Meeting students where they are
IU continues to honor its mission as Indiana's flagship public university by expanding access to its quality academic programs and working to more effectively reach nontraditional students seeking to further their education and earning power.
IU Online, launched in 2012, now offers over 150 online programs for both degree-seeking and non-degree-seeking students; the programs include certificates as well as associate, bachelor's, master's and doctoral degrees. All of the more than 2,000 IU Online courses are developed and taught by IU faculty and are an extension of the IU curriculum.
This fall, 7,444 students are enrolled in IU Online, a 17.5 percent increase over last year's total.
"With its long experience in providing an authentically IU educational experience for online students, IU Online has been a critically important part of IU's rapid expansion of virtual education in response to the COVID-19 pandemic," said John Applegate, executive vice president for university academic affairs. "At the same time, IU Online has seen continued strong growth in 'born online' programs, especially collaborative programs, that have been and will continue to be offered as online opportunities for the wide range of learners who look to IU for excellent online education."
Educating tomorrow's health and business leaders
IU's census-day figures illustrate the university's strong and increasing impact on Indiana's health and economic development. Noteworthy figures this fall include:
- More than 28,000 IU students enrolled in health- and business-related programs.
- A 30 percent increase in student enrollment in health sciences programs at IU Fort Wayne, now beginning its third academic year.
- A 48 percent increase in beginner enrollments in the IU Kelley School of Business' top-ranked Online MBA program.
- Over 17 percent growth in enrollment in online graduate business programs at IU.
These data tell only part of the story of the way IU continues to answer the state's call for highly trained employees who can meet the greatest public health and business challenges facing Indiana communities.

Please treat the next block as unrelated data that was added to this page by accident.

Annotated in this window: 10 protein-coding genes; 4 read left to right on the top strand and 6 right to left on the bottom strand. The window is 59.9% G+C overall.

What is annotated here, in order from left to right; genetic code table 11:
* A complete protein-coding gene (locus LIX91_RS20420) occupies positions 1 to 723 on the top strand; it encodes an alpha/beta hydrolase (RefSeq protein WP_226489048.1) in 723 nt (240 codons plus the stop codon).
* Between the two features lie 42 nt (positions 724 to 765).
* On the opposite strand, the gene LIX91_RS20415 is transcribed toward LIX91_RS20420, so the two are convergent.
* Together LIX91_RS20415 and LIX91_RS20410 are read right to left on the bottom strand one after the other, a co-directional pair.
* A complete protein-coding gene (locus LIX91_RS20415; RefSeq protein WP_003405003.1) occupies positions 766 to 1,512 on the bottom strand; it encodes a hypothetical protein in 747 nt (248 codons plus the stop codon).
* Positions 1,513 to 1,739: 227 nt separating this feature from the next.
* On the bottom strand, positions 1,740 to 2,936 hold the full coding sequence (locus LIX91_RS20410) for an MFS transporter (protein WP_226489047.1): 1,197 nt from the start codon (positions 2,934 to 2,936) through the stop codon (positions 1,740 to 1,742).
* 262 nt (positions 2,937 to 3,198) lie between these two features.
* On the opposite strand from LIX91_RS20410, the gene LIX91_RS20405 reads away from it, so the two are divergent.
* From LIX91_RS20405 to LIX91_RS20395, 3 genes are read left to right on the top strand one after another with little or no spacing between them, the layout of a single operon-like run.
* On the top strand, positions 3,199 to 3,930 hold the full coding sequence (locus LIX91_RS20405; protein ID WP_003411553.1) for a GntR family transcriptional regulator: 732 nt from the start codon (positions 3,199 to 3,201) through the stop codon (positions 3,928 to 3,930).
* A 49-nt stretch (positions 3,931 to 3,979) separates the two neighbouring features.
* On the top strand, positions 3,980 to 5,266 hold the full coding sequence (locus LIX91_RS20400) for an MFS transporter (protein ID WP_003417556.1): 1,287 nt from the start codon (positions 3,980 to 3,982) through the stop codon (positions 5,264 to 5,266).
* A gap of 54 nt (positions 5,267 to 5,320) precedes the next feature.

"Over the past several months, IU medical graduates, along with our returning students, have helped lead our state's charge in the fight against the COVID-19 pandemic," said Dr. Jay L. Hess, dean of IU School of Medicine and IU's executive vice president for university clinical affairs. "These same students will ultimately go on to make up the majority of physicians and health care employees here in Indiana, working at IU Health hospitals or other hospital systems in our state. It is no overstatement to say that the future health of our state -- and whether we overcome the biggest public health challenges we currently face -- is in their hands."
"IU's business school graduates are extremely attractive to our state's top employers and entrepreneurs, who are looking for employees equipped with the leadership skills, confidence and real-world experience to succeed in the workplace from day one," said Idalene "Idie" Kesner, dean of the IU Kelley School of Business and the Frank P. Popoff Chair in Strategic Management.
Succeeding in a challenging environment
Despite international travel restrictions that, as expected, prevented many students from coming to Indiana, IU maintains a strong international presence. This fall, 6,167 international students are enrolled at IU, down 1,473 from last year.
Overall degree-seeking enrollment across the university saw a slight decline of 1.1 percent, or 1,042 students.
This fall, IU also welcomed a beginner class of 15,021, the largest number of beginning students in the state.